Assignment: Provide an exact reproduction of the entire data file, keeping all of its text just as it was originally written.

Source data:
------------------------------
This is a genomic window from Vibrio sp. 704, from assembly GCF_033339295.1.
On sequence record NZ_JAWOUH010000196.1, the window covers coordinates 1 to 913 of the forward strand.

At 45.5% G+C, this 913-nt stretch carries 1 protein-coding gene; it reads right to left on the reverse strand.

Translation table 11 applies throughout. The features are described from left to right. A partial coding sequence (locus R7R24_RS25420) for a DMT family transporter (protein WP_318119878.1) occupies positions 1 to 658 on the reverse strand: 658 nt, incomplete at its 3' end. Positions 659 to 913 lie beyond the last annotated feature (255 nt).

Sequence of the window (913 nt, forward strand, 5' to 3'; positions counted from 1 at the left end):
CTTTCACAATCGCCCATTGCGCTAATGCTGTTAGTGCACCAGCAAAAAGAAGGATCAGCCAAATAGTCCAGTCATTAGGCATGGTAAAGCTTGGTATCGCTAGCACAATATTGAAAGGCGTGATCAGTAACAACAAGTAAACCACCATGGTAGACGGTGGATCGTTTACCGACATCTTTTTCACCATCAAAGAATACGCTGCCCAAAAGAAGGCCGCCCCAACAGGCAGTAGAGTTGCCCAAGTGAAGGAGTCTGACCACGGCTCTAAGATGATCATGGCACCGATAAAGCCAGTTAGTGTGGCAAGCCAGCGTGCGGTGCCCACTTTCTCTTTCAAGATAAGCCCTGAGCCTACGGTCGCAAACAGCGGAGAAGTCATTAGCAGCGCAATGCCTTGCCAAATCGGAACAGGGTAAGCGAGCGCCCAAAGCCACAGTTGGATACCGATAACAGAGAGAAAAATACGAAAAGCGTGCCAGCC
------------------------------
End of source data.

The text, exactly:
This is a genomic window from Vibrio sp. 704, from assembly GCF_033339295.1.
On sequence record NZ_JAWOUH010000196.1, the window covers coordinates 1 to 913 of the forward strand.

At 45.5% G+C, this 913-nt stretch carries 1 protein-coding gene; it reads right to left on the reverse strand.

Translation table 11 applies throughout. The features are described from left to right. A partial coding sequence (locus R7R24_RS25420) for a DMT family transporter (protein WP_318119878.1) occupies positions 1 to 658 on the reverse strand: 658 nt, incomplete at its 3' end. Positions 659 to 913 lie beyond the last annotated feature (255 nt).

Sequence of the window (913 nt, forward strand, 5' to 3'; positions counted from 1 at the left end):
CTTTCACAATCGCCCATTGCGCTAATGCTGTTAGTGCACCAGCAAAAAGAAGGATCAGCCAAATAGTCCAGTCATTAGGCATGGTAAAGCTTGGTATCGCTAGCACAATATTGAAAGGCGTGATCAGTAACAACAAGTAAACCACCATGGTAGACGGTGGATCGTTTACCGACATCTTTTTCACCATCAAAGAATACGCTGCCCAAAAGAAGGCCGCCCCAACAGGCAGTAGAGTTGCCCAAGTGAAGGAGTCTGACCACGGCTCTAAGATGATCATGGCACCGATAAAGCCAGTTAGTGTGGCAAGCCAGCGTGCGGTGCCCACTTTCTCTTTCAAGATAAGCCCTGAGCCTACGGTCGCAAACAGCGGAGAAGTCATTAGCAGCGCAATGCCTTGCCAAATCGGAACAGGGTAAGCGAGCGCCCAAAGCCACAGTTGGATACCGATAACAGAGAGAAAAATACGAAAAGCGTGCCAGCC